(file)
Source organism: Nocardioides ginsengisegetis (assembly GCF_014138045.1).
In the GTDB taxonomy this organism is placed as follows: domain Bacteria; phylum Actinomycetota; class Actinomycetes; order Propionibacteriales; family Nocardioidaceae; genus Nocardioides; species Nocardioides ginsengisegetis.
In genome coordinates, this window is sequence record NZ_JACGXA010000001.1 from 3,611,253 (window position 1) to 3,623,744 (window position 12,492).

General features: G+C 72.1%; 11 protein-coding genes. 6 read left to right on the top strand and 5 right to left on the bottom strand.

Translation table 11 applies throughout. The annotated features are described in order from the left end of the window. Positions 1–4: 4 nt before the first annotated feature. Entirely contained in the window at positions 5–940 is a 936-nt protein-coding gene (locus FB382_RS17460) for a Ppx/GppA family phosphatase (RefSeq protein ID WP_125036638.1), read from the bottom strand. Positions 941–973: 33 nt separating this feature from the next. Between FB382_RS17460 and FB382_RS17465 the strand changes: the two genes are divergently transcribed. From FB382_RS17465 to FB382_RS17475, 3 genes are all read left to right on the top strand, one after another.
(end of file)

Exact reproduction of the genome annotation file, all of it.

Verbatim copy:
Source organism: Nocardioides ginsengisegetis (assembly GCF_014138045.1).
In the GTDB taxonomy this organism is placed as follows: domain Bacteria; phylum Actinomycetota; class Actinomycetes; order Propionibacteriales; family Nocardioidaceae; genus Nocardioides; species Nocardioides ginsengisegetis.
In genome coordinates, this window is sequence record NZ_JACGXA010000001.1 from 3,611,253 (window position 1) to 3,623,744 (window position 12,492).

General features: G+C 72.1%; 11 protein-coding genes. 6 read left to right on the top strand and 5 right to left on the bottom strand.

Translation table 11 applies throughout. The annotated features are described in order from the left end of the window. Positions 1–4: 4 nt before the first annotated feature. Entirely contained in the window at positions 5–940 is a 936-nt protein-coding gene (locus FB382_RS17460) for a Ppx/GppA family phosphatase (RefSeq protein ID WP_125036638.1), read from the bottom strand. Positions 941–973: 33 nt separating this feature from the next. Between FB382_RS17460 and FB382_RS17465 the strand changes: the two genes are divergently transcribed. From FB382_RS17465 to FB382_RS17475, 3 genes are all read left to right on the top strand, one after another.